Swiss artist sparks controversy in Vienna

The Element6 club is in the basement of the Secession building

Basel artist Christoph Büchel has set the cat among the pigeons at a contemporary art venue in Vienna where part of his project is the installation of a real sex club.

This content was published on March 3, 2010 - 12:58 paid a visit to the Secession gallery - currently home to a swingers’ club called Element6 that has provoked controversy among local politicians and captured the attention of the media across Europe.

The club has been temporarily relocated complete with fixtures and fittings from its normal home in the city to the Secession.

People who visit a Gustav Klimt exhibition, which is part of Büchel’s project, have to walk through the club, to reach one of Klimt’s celebrated works, the Beethoven Frieze.

The frieze was once considered pornographic because of the way women's bodies are depicted but it is now considered one of Klimt's leading works.

It is not clear whether Büchel wants visitors to confront their sexual inhibitions or if his project is all about the freedom of art or the freedom of sex. The Swiss artist is tight-lipped about that.

There are plenty of rumours doing the rounds. People are asking whether it’s meant to dishonour the reverse side of the 50 cent coin featuring the Secession building. Or if the artist has only succeeded in creating an outrage similar to that which Klimt provoked in 1902 with the Beethoven Frieze.

Although the swingers’ club is empty during the day, it’s business as usual at night.

On a visit around the Secession, some exhibition visitors are appalled and feel cheated about the entry fee. Others are much more relaxed.

Red light area

Walking towards Klimt’s Beethoven Frieze, you pass the red light area of Element6. There’s a stage, black leather sofas, a bar and small tables at which some women visitors are sitting.

They are really curious about what it feels like to be in a swingers’ club but they say they’ll think twice about coming at night. The club’s head of marketing is very happy that so much interest is being shown.

Walking past separate booths with peepholes you come to the “punishment room”. An old gynaecologist’s chair, a pillory, a prayer cushion and a cross where you can be tied and whipped, are there for those who are into sadomasochism.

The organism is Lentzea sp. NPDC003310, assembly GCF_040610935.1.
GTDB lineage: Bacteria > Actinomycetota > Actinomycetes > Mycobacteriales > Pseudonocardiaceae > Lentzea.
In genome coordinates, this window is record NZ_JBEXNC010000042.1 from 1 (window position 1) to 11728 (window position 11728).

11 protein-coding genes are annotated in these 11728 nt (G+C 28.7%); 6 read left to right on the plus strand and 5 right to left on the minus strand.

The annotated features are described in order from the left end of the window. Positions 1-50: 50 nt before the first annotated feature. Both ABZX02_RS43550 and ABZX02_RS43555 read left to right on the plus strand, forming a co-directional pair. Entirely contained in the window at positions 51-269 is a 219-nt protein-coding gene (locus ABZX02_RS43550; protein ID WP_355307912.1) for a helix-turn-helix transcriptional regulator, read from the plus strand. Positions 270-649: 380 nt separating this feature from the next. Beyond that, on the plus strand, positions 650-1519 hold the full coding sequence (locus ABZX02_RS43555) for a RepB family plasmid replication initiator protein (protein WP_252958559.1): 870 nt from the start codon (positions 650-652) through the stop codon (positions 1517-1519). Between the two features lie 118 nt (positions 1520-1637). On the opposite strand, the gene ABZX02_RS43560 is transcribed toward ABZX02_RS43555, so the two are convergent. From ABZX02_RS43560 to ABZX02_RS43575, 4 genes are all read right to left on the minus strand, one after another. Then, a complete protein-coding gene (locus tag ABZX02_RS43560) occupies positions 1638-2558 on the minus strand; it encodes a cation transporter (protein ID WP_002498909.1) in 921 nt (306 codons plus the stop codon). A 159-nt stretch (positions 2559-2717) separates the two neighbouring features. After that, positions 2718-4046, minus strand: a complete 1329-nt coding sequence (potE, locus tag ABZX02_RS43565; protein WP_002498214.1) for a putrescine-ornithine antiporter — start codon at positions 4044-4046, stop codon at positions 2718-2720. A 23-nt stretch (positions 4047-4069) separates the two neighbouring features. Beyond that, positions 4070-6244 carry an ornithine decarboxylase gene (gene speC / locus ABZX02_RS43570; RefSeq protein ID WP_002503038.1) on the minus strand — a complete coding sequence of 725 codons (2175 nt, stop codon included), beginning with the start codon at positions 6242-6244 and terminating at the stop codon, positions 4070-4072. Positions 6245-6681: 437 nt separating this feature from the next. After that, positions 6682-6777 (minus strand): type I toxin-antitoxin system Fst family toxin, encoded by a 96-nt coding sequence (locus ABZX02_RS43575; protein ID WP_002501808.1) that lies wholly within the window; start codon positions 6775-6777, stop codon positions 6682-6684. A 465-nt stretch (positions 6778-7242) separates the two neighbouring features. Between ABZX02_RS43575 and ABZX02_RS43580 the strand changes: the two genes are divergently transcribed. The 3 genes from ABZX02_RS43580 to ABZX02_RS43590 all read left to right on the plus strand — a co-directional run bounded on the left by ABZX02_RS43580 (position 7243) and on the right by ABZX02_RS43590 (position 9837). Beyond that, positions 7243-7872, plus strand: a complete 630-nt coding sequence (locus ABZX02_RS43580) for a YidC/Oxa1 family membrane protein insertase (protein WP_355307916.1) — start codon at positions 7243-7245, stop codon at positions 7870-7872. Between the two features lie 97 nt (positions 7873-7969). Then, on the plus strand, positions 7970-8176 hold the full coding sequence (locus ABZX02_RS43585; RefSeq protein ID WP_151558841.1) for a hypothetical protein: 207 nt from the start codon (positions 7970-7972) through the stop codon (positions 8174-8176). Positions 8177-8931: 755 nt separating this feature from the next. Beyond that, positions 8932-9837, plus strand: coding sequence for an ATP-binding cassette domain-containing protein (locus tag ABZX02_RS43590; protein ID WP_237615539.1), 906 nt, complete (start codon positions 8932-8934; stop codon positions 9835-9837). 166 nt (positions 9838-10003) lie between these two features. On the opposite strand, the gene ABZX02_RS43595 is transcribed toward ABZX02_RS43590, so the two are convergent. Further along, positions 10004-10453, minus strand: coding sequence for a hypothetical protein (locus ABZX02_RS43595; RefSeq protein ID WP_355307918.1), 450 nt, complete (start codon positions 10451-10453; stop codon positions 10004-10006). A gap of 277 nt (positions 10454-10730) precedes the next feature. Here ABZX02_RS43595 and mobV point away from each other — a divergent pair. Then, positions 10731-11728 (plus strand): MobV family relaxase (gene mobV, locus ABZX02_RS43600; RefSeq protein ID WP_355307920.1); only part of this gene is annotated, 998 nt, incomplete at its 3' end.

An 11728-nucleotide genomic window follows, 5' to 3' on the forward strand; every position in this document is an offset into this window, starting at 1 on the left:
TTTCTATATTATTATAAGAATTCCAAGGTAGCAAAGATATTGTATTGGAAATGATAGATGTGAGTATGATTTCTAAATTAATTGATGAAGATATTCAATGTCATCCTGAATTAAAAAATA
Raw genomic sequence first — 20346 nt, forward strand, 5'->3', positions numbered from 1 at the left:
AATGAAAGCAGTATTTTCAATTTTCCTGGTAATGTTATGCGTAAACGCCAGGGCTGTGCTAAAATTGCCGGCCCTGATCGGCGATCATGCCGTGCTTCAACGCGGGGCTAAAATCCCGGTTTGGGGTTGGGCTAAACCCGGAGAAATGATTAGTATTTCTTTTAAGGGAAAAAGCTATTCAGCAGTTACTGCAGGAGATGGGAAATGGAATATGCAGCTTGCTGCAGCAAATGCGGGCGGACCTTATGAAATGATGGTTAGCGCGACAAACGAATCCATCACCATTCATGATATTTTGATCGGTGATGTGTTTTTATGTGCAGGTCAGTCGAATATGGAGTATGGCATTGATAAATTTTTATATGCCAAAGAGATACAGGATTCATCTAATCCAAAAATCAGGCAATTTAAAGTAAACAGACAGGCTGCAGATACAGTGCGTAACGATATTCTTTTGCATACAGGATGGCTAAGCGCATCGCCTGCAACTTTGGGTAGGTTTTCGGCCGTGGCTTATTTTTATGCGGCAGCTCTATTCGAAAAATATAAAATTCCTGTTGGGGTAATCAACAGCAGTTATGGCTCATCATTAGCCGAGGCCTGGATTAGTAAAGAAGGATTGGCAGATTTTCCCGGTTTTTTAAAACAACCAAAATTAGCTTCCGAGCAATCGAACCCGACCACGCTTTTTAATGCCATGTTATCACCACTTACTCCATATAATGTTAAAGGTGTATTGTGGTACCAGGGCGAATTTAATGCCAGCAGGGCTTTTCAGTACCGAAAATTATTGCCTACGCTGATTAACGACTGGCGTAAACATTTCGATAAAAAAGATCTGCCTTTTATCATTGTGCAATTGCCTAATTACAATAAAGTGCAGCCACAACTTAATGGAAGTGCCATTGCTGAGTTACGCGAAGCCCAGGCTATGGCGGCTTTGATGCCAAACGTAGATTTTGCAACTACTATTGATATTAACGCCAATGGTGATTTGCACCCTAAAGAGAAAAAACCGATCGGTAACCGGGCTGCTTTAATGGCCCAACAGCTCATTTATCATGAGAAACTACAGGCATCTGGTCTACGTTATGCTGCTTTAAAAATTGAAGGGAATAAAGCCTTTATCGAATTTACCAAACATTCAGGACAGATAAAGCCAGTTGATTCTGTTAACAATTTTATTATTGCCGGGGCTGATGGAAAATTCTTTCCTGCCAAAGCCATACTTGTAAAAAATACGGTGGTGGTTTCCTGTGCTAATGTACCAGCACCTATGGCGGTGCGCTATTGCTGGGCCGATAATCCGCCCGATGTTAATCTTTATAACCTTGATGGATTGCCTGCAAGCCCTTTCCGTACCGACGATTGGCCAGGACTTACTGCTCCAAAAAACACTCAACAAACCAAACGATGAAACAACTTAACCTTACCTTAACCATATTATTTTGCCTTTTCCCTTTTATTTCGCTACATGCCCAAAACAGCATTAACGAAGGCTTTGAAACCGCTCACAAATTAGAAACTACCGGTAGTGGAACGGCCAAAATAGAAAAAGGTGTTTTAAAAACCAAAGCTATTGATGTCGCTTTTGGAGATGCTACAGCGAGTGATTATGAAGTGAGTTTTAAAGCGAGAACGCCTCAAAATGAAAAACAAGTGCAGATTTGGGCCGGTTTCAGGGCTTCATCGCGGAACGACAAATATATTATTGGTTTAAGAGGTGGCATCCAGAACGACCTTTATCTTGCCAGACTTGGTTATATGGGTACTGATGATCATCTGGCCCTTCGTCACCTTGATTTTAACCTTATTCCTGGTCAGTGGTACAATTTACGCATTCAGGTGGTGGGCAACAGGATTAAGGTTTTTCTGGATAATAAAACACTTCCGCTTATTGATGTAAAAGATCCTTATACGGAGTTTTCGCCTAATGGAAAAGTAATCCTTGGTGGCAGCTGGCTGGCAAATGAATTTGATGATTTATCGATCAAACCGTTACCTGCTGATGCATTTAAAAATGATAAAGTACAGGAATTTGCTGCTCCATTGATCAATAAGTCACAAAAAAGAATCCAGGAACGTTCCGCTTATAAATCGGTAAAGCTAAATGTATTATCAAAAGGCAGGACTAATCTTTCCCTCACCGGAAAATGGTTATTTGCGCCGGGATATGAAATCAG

A young couple from Germany felt that Büchel had succeeded in provoking scandal as Klimt had done in his day. But they found the many stains on the mattresses in the booths disgusting.

The Beethoven Frieze is hard to see in the dim lighting. You can take a rest on a mattress underneath the frieze surrounded by tall plastic palms with plastic bananas.

Beautiful Beethoven

One amused visitor commented that the music of Beethoven’s Ninth Symphony coming from a loudspeaker was beautiful.

The media-shy artist Büchel says nothing about his art and the scandal seems to have a momentum of its own.

The Secession has been trying to calm things down, arguing for example that the club finances itself in its present location with the takings from the bar, while the entrance fee goes to the Secession.

While the city councillor for cultural affairs, Andreas Mailath-Pokorny from the Social Democratic Party of Austria, has pleaded for freedom of art, city councillor Ursula Stenzel from the Austrian People’s Party feels people have gone behind her back.

She initialled plans for the project and now says that there was no talk originally of any group sex at the relocated club. Stenzel wants project subsidies handed back.

Money wasted?

There is talk of €90,000 (SFr131,727) being “wasted” on moving the club from its permanent home to the Secession.

The country’s Freedom Party has denounced the project in a number of press statements, arguing it is a misuse of the term “freedom for art”.

Party member Gerald Ebeinger poked fun at a city council meeting, arguing that sex clubs should be introduced in other cultural places in Vienna “as a wonderful source of income for ailing museums”.

However, the Greens have been calling for an increase in subsidies for the Secession.

The biggest art lies in selling and transforming your ideas into art. And on that score, you have to admit that Büchel with his latest work in Vienna has proved himself a great master.

Karin Wolfsbauer in Vienna, (Adapted from German by Robert Brookes)

Controversy in Switzerland

The swingers’ club in Vienna’s Secession is not only keeping politicians in Vienna busy, but also those in Switzerland. Büchel’s provocative exhibition has been supported with SFr15,000 from Pro Helvetia, the Swiss Arts Council.

The council says that no public funds went to the privately-run swingers’ club in the basement of the exhibition hall.

A number of Swiss politicians have protested in the media against subsidising this form of conceptual art.

The director of Pro Helvetia, Pius Knüsel, says he does not fear a repeat of the case of artist Thomas Hirschhorn, who four years ago provoked the Swiss establishment with a performance in Paris. It featured an actor pretending to urinate on an image of the then Swiss justice minister, Christoph Blocher.

Knüsel says the swingers’ club attacks no one, insults no one and is not breaking any laws.

After the case involving Hirschhorn, parliament cut Pro Helvetia’s budget by SFr1 million a year.

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